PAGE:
skip content
what's new
frequently asked questions
complaints procedure
terms and conditions
feedback form
access key details

High Wycombe

High Wycombe parish covers a very wide area in this database (as it is based on the 1974 civil parishes) that includes West Wycombe, Booker, Cressex, Sands, Wycombe Marsh, Micklefield, Totteridge, Terrier and Hazlemere. It is the biggest parish and contains the largest number of records of any parish in the Historic Environment Record.  


Bronze Age barbed and tanged arrowheads found on Keep HillEarlier prehistoric flint artefacts have mainly been found as stray finds in High Wycombe. These include a Lower to Middle Palaeolithic handaxe found in a garden on Rectory Avenue and in the cutting for the railway; an Upper Palaeolithic to Mesolithic blade found in West Wycombe Park; a Mesolithic blade and Neolithic flake found in test-pits at Wycombe Abbey music school; a Neolithic flint axe-heads found in a field near Cock Lane and in Sands; a Neolithic flint borer, core and axe-head found in the garden of The Coppice on Daws Hill Lane; a Neolithic end scraper found in the garden of 34 Roberts Road; a Late Neolithic to Bronze Age arrowhead near Church Hill in West Wycombe; a Bronze Age arrowhead found near Tower Street in Terriers; and a Bronze Age scraper found digging a pond at 81 Green Hill.


A Neolithic flint mine may have been disturbed during the cutting of the railway south-east of the town, but if so, most of the evidence was destroyed at the time and only an antler pick has been found. Neolithic to Bronze Age flint flakes, scrapers and cores have been recovered during systematic fieldwalking at Little Gomm’s Wood and Gomm’s Wood. A Late Neolithic flint scatter was excavated on the grassland over the road from Desborough Castle and it is possible that a Neolithic to Bronze Age long or round barrow has been incorporated into the later monument, but more research needs to be done here. Bronze Age round barrows, possibly covering burials, have been suggested at Castle Hill House (though this is likely to be later garden landscaping) and in West Wycombe Park, though again this may be garden landscaping. A Bronze Age cremation found in the 19th century at Barrow Croft was associated with two urns and an ‘incense cup’ and may once have had a covering barrow mound. A possible Bronze Age cist was also found in 1932 near Gomm’s Wood.


The Iron Age may be represented by two hillforts, one on Church Hill, West Wycombe, and one at Desborough Castle. Church Hill has a medieval church and graveyard and an 18th century mausoleum on it, which means it will be very difficult to investigate the Iron Age site any further. Some Iron Age pottery was found in grave-digging and a fragment of rotary quern from Hearnton Wood to the north. Work in the fields around the hillfort have revealed an Iron Age to Roman landscape of fields. Desborough Castle has also not been investigated and so may be a medieval ringwork, though Iron Age pottery has been found as well as medieval, indicating it could have been reused. The possible hillfort at Keep Hill is unlikely, as is the possible Iron Age enclosure near Benjamin’s footpath. An Iron Age pit found in 1863 at Wycombe cemetery was thought to perhaps be associated with a cremation pyre. Other historical records suggest that the mound on the east side of Coningsby Road had two Iron Age inhumations inserted into it, and an Iron Age inhumation cemetery is supposed to exist on The Rye, close to the Roman villa.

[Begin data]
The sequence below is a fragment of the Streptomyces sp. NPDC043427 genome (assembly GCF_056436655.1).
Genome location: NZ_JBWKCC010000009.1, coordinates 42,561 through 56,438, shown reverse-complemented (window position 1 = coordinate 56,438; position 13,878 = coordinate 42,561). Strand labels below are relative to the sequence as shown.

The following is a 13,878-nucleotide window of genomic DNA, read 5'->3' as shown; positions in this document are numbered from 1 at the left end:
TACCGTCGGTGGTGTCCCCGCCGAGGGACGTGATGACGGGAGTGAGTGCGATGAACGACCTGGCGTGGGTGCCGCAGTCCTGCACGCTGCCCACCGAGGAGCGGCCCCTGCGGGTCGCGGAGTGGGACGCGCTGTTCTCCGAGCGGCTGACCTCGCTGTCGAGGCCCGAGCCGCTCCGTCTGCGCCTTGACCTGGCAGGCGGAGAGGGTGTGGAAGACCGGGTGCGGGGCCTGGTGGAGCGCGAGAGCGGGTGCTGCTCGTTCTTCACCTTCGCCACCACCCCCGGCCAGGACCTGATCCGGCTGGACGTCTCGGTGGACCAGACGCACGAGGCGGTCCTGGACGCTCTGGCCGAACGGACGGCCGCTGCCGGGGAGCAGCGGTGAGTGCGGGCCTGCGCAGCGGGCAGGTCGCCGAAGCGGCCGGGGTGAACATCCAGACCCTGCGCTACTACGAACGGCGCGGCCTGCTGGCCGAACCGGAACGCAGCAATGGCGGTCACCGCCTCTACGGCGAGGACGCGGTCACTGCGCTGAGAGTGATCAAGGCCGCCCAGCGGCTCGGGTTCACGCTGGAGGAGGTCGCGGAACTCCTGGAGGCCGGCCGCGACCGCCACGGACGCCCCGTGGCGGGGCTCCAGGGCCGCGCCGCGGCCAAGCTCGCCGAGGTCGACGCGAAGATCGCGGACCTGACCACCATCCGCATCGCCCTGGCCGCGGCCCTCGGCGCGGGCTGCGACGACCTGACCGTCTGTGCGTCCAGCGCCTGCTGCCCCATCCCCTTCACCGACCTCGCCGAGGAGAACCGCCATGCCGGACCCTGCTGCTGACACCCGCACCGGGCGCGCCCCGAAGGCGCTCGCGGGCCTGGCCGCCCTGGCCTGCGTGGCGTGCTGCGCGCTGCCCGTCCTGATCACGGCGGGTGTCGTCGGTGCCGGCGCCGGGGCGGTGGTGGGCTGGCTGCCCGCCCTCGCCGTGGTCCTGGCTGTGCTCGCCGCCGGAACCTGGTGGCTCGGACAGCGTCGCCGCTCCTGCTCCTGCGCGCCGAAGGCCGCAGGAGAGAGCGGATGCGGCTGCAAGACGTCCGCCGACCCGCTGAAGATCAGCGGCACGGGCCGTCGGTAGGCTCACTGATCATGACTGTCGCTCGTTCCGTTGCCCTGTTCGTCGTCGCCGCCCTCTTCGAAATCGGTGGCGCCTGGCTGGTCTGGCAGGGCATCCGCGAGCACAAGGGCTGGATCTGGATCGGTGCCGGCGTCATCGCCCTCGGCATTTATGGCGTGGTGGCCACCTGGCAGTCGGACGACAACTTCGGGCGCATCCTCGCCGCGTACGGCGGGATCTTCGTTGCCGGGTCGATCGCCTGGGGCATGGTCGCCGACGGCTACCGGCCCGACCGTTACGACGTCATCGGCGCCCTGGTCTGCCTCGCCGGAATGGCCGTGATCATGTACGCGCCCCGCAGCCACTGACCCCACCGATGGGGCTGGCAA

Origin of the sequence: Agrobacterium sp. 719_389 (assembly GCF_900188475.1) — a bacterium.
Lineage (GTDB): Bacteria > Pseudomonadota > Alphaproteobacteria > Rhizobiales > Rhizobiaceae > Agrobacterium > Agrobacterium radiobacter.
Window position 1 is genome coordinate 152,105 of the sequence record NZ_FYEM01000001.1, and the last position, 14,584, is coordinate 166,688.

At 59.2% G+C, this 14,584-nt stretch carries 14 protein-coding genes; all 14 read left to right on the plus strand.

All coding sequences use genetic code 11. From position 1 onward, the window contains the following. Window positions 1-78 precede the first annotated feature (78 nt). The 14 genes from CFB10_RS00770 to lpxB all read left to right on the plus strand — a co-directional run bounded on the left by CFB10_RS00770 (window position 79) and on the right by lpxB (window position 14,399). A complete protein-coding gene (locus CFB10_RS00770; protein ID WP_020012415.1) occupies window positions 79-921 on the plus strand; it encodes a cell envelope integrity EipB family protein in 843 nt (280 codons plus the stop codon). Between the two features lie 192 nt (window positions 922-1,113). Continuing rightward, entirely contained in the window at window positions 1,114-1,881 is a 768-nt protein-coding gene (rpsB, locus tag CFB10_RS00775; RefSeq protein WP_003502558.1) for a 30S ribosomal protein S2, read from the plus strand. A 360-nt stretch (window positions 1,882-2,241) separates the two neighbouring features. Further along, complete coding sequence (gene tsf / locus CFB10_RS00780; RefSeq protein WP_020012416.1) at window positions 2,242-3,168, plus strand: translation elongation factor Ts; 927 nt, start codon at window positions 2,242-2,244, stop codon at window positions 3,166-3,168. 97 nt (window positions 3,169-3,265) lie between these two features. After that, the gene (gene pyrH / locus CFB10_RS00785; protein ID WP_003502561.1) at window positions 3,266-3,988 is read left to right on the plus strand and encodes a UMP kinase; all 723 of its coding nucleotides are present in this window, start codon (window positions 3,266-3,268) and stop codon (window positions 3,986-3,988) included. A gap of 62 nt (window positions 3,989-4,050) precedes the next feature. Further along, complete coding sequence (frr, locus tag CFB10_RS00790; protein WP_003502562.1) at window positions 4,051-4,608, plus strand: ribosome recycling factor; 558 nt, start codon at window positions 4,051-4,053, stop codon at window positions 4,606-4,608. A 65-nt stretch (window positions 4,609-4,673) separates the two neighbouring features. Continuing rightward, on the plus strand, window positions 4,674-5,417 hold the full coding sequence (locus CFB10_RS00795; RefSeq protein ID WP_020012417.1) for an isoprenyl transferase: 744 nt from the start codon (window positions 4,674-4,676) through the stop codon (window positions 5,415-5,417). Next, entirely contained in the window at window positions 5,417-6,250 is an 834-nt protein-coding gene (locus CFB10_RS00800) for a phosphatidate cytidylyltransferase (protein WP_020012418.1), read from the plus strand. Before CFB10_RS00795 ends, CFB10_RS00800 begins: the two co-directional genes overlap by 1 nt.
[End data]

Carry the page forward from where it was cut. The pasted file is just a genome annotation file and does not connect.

Late Roman burial excavated before the construction of the Sands estateLots of Roman artefacts have been found by chance in the parish, such as coins found on Desborough Road and Totteridge Road and along the line of the railway. Fieldwalking at Little Gomm’s Wood and Gomm’s Wood has also recovered Roman pottery, tiles and metalwork.


Other more substantial remains have been found, for instance at Buenavista in Terriers where a Roman pit containing pottery, burnt flint and animal bone were found during levelling activities in 1929. A possible Roman well, mosaic floor and walls were found in the 19th century at The Priory on Castle Street. Roman building foundations were found during the construction of the Wesleyan Methodist Chapel. 13 burials orientated NW-SE were found during construction of the Sands housing estate and three others were found at separate times. They seem to date to the 4th century AD. A possible 2nd century farmstead was identified at 67 Melbourne Road in Micklefield. Roman pottery, roof tile, oyster shell and two shetstones were found at Green Hill in Terriers. A ditch filled with Roman pottery and tile was found during trial trenching at Wycombe Marsh.


The Rye is the site of a Roman villa that was excavated in the 18th, 19th and early 20th century and most recently in 2002. The first thing to be found was a mosaic floor in the 18th century. The Roman villa building, baths, gatehouse and boundary wall to the complex were all excavated. Some of the roof tile was reused in the nearby medieval St John the Baptist Hospital. The possible villa site extends to Holywell or Halliwell Mead. Tesserae were found in the 18th century and 20th century works such as putting goal posts up and building the swimming pool have disturbed remains such as hypocaust tiles and pits filled with brick and tile.